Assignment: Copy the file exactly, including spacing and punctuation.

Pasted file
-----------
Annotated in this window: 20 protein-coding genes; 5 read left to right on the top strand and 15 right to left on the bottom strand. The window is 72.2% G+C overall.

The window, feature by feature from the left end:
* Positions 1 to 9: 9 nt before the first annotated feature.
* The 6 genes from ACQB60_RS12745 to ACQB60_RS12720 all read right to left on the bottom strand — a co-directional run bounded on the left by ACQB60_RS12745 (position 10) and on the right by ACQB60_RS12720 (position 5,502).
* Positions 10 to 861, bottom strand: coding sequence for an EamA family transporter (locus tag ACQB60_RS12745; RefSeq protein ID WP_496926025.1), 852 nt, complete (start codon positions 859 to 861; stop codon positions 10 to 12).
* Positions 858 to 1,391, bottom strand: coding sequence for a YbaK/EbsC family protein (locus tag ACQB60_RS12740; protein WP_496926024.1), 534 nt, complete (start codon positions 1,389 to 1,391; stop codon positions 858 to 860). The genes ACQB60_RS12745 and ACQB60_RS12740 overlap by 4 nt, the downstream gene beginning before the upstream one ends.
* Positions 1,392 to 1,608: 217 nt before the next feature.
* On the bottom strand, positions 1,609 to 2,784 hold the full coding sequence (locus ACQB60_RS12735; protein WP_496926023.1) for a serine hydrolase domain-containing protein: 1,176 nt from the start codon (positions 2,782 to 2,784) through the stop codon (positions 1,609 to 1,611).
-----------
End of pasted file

Annotated in this window: 20 protein-coding genes; 5 read left to right on the top strand and 15 right to left on the bottom strand. The window is 72.2% G+C overall.

The window, feature by feature from the left end:
* Positions 1 to 9: 9 nt before the first annotated feature.
* The 6 genes from ACQB60_RS12745 to ACQB60_RS12720 all read right to left on the bottom strand — a co-directional run bounded on the left by ACQB60_RS12745 (position 10) and on the right by ACQB60_RS12720 (position 5,502).
* Positions 10 to 861, bottom strand: coding sequence for an EamA family transporter (locus tag ACQB60_RS12745; RefSeq protein ID WP_496926025.1), 852 nt, complete (start codon positions 859 to 861; stop codon positions 10 to 12).
* Positions 858 to 1,391, bottom strand: coding sequence for a YbaK/EbsC family protein (locus tag ACQB60_RS12740; protein WP_496926024.1), 534 nt, complete (start codon positions 1,389 to 1,391; stop codon positions 858 to 860). The genes ACQB60_RS12745 and ACQB60_RS12740 overlap by 4 nt, the downstream gene beginning before the upstream one ends.
* Positions 1,392 to 1,608: 217 nt before the next feature.
* On the bottom strand, positions 1,609 to 2,784 hold the full coding sequence (locus ACQB60_RS12735; protein WP_496926023.1) for a serine hydrolase domain-containing protein: 1,176 nt from the start codon (positions 2,782 to 2,784) through the stop codon (positions 1,609 to 1,611).